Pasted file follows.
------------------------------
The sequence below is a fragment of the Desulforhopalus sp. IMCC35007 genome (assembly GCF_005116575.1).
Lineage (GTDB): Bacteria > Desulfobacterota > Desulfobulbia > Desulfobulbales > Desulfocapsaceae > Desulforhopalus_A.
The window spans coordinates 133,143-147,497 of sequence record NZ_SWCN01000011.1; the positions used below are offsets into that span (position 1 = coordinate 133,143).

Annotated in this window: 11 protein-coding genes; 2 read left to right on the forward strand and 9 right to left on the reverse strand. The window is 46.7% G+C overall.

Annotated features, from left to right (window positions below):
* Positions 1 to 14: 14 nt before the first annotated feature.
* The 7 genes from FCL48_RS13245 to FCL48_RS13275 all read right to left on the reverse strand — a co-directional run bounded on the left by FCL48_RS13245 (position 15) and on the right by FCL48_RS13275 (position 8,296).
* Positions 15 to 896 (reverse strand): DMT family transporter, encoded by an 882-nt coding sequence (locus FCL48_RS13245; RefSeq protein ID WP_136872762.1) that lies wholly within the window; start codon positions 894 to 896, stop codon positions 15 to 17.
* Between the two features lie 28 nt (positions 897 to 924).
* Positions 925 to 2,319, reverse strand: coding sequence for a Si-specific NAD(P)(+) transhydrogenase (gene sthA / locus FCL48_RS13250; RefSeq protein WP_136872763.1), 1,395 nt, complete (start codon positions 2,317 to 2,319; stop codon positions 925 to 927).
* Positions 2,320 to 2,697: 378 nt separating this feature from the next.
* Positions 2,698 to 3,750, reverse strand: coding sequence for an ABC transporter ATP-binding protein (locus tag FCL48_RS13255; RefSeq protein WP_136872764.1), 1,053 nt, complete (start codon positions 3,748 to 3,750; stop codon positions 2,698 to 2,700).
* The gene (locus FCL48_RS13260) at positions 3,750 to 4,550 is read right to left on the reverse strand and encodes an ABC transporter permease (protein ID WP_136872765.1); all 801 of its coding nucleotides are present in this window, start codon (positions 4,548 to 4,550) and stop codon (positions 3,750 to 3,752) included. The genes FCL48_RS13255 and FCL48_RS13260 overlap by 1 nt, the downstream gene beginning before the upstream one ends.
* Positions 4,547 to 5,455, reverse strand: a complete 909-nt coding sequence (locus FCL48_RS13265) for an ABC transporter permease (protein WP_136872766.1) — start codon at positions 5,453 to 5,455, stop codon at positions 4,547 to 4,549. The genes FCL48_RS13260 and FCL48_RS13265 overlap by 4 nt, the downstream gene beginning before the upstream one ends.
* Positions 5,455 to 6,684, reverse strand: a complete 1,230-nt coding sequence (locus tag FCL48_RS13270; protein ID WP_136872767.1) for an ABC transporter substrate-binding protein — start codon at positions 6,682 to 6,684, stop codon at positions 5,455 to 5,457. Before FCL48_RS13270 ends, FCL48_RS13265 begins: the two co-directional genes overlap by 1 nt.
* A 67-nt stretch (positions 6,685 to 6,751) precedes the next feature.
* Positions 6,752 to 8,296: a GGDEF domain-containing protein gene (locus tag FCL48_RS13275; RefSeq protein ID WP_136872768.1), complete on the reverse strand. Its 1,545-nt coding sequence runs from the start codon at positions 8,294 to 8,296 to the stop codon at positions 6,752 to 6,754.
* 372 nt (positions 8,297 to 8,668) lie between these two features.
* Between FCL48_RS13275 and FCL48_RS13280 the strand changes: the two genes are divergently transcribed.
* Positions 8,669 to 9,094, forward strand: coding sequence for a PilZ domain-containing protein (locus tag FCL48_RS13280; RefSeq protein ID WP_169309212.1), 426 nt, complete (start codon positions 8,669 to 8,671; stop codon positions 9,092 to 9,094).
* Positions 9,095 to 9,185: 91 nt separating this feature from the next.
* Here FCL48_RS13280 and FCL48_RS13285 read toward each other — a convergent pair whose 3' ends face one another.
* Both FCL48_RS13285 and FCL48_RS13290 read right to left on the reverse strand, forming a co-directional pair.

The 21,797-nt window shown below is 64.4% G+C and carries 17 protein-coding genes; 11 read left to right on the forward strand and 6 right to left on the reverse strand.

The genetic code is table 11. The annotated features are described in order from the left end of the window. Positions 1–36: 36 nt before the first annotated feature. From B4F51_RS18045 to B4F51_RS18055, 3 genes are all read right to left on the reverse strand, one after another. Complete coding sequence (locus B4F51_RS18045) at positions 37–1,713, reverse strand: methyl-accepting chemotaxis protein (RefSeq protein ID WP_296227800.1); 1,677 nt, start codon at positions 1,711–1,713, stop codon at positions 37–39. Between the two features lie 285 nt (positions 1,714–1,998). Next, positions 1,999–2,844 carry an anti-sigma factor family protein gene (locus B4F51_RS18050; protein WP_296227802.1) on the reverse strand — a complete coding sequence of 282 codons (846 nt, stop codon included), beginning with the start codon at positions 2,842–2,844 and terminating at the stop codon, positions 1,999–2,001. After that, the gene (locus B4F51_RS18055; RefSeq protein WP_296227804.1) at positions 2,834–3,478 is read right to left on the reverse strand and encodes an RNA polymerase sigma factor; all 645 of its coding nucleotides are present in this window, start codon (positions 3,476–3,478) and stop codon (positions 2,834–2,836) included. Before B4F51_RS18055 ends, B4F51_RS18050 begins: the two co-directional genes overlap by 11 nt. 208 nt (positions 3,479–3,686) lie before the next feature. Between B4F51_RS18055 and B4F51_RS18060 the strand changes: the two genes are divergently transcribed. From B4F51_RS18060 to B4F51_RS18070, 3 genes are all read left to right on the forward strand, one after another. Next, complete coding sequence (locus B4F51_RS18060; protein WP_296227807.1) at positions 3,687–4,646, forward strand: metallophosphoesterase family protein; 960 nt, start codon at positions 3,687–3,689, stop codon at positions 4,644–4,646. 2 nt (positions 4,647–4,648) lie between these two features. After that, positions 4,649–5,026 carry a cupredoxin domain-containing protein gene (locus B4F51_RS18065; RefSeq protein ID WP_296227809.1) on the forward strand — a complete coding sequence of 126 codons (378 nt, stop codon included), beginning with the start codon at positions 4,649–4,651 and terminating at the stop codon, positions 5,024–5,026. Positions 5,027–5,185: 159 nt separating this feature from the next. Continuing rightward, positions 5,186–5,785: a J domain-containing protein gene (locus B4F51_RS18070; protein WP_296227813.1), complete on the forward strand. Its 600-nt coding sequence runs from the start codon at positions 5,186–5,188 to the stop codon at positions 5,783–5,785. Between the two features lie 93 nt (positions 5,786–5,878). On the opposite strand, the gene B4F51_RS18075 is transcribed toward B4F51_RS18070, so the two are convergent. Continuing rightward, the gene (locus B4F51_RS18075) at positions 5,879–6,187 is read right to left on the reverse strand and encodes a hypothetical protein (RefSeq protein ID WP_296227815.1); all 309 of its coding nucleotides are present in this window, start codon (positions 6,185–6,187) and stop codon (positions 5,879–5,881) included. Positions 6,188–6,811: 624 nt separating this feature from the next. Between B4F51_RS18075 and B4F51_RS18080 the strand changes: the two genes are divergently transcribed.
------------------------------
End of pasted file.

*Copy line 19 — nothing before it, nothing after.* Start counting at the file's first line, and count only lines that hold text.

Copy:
* Between FCL48_RS13275 and FCL48_RS13280 the strand changes: the two genes are divergently transcribed.